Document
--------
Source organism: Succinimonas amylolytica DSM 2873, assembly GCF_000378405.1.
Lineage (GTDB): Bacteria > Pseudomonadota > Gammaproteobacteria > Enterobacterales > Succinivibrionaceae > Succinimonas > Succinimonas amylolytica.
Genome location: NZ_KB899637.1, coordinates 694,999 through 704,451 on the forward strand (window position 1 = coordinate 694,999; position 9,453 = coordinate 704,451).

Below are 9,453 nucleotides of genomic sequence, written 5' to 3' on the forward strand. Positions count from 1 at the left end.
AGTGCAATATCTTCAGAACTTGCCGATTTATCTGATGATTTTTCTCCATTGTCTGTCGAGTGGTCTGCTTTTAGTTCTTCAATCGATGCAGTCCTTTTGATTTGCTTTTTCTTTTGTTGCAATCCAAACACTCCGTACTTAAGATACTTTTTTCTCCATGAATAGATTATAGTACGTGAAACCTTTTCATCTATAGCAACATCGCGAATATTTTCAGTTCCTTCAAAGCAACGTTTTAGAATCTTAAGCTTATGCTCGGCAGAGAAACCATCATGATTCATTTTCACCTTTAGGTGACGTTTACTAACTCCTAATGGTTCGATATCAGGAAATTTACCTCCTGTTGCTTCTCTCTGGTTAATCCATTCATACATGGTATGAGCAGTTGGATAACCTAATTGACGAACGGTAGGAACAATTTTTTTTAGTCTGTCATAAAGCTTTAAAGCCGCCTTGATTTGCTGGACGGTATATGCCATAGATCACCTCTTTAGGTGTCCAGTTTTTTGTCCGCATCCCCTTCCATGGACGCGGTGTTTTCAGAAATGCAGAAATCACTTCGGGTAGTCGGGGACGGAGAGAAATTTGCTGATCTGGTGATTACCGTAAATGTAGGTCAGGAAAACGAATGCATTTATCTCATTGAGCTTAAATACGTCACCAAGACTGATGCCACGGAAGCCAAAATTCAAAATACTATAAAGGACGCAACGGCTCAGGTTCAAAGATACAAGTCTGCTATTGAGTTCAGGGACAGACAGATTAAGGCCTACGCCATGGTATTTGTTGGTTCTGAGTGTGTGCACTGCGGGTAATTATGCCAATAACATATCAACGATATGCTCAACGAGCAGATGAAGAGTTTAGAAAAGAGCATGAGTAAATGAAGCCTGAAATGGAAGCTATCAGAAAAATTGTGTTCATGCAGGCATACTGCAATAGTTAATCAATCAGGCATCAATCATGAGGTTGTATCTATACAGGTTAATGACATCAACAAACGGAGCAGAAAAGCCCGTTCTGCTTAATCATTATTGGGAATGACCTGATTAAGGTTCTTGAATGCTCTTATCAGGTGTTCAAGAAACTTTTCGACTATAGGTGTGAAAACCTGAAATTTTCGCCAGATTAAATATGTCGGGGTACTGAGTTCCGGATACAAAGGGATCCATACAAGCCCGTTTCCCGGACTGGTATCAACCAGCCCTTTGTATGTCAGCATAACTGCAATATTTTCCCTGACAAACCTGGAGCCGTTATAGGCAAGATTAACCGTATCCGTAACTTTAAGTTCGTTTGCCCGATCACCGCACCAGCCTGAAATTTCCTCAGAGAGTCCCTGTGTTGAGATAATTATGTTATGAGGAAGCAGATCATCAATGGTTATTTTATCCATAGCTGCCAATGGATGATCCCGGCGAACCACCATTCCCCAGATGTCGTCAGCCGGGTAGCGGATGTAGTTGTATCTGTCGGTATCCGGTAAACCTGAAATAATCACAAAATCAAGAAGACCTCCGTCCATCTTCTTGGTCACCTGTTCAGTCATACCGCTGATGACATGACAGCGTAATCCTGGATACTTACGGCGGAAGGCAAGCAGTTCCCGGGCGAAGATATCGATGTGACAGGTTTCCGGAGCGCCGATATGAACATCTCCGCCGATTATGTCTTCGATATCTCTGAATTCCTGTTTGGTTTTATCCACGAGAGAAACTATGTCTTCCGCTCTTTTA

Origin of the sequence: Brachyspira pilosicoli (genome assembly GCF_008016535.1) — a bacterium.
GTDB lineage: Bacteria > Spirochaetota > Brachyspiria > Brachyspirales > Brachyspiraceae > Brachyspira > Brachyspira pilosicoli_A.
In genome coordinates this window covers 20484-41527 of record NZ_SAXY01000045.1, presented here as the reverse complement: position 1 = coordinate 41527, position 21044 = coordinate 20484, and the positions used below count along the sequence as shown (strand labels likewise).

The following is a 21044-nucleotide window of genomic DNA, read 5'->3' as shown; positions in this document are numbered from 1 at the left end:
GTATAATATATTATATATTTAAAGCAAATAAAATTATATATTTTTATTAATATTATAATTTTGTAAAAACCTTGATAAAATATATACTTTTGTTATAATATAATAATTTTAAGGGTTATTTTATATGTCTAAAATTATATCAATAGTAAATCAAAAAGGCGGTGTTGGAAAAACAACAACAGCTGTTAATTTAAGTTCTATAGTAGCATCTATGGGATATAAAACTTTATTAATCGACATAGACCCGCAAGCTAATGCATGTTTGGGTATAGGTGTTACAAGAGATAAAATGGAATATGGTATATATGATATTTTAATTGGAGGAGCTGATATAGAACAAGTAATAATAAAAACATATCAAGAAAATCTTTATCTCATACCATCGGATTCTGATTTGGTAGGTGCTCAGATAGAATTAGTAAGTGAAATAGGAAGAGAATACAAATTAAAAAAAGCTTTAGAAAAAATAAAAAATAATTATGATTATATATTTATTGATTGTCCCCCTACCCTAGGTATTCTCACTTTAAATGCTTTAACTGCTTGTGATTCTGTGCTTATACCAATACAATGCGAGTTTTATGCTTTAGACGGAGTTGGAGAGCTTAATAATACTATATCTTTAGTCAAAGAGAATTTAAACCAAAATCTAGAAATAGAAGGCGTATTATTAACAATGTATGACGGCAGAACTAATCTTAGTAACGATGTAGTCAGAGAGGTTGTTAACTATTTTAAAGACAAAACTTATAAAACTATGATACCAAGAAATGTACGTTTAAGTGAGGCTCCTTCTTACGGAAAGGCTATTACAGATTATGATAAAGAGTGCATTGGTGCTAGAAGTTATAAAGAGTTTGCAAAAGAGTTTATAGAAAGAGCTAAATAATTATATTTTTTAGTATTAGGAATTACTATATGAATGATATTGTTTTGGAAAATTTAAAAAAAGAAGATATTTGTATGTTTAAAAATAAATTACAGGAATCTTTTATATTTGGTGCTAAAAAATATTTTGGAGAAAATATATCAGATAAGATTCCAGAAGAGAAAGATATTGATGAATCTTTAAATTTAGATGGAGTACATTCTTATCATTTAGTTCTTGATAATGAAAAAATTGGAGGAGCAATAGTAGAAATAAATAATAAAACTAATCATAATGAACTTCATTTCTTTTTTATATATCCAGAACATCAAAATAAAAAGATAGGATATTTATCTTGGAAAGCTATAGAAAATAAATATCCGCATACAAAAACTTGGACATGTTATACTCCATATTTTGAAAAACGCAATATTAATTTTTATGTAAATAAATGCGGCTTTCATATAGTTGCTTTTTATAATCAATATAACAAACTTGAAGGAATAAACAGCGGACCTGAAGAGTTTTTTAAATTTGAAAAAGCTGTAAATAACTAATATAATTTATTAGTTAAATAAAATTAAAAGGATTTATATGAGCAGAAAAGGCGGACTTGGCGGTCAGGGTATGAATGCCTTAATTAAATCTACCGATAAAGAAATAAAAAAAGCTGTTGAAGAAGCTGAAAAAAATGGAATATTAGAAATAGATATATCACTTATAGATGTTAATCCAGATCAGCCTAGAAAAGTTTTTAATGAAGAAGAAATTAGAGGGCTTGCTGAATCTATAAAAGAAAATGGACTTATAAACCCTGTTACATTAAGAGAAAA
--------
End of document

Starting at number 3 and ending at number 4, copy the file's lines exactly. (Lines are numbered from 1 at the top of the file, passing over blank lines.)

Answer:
Genome location: NZ_KB899637.1, coordinates 694,999 through 704,451 on the forward strand (window position 1 = coordinate 694,999; position 9,453 = coordinate 704,451).

Below are 9,453 nucleotides of genomic sequence, written 5' to 3' on the forward strand. Positions count from 1 at the left end.